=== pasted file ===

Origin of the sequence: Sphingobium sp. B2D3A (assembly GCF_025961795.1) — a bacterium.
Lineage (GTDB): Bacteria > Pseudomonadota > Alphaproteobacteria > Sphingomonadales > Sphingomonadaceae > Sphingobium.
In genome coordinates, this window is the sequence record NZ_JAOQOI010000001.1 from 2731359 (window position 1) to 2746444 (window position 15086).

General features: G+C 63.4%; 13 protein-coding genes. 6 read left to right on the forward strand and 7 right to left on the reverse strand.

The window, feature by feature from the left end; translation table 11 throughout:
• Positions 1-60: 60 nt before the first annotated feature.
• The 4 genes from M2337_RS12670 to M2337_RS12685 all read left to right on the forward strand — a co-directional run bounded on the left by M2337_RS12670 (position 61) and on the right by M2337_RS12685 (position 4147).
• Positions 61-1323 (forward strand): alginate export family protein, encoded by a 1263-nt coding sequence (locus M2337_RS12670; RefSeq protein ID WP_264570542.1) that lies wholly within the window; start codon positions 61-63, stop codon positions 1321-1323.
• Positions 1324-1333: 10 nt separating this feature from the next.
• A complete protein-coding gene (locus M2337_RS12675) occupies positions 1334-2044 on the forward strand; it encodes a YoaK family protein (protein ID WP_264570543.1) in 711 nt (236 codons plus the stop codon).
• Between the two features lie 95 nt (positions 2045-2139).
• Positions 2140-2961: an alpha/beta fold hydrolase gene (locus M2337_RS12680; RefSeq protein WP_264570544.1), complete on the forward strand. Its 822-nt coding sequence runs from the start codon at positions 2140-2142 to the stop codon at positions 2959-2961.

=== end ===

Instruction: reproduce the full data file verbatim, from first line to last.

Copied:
Origin of the sequence: Sphingobium sp. B2D3A (assembly GCF_025961795.1) — a bacterium.
Lineage (GTDB): Bacteria > Pseudomonadota > Alphaproteobacteria > Sphingomonadales > Sphingomonadaceae > Sphingobium.
In genome coordinates, this window is the sequence record NZ_JAOQOI010000001.1 from 2731359 (window position 1) to 2746444 (window position 15086).

General features: G+C 63.4%; 13 protein-coding genes. 6 read left to right on the forward strand and 7 right to left on the reverse strand.

The window, feature by feature from the left end; translation table 11 throughout:
• Positions 1-60: 60 nt before the first annotated feature.
• The 4 genes from M2337_RS12670 to M2337_RS12685 all read left to right on the forward strand — a co-directional run bounded on the left by M2337_RS12670 (position 61) and on the right by M2337_RS12685 (position 4147).
• Positions 61-1323 (forward strand): alginate export family protein, encoded by a 1263-nt coding sequence (locus M2337_RS12670; RefSeq protein ID WP_264570542.1) that lies wholly within the window; start codon positions 61-63, stop codon positions 1321-1323.
• Positions 1324-1333: 10 nt separating this feature from the next.
• A complete protein-coding gene (locus M2337_RS12675) occupies positions 1334-2044 on the forward strand; it encodes a YoaK family protein (protein ID WP_264570543.1) in 711 nt (236 codons plus the stop codon).
• Between the two features lie 95 nt (positions 2045-2139).
• Positions 2140-2961: an alpha/beta fold hydrolase gene (locus M2337_RS12680; RefSeq protein WP_264570544.1), complete on the forward strand. Its 822-nt coding sequence runs from the start codon at positions 2140-2142 to the stop codon at positions 2959-2961.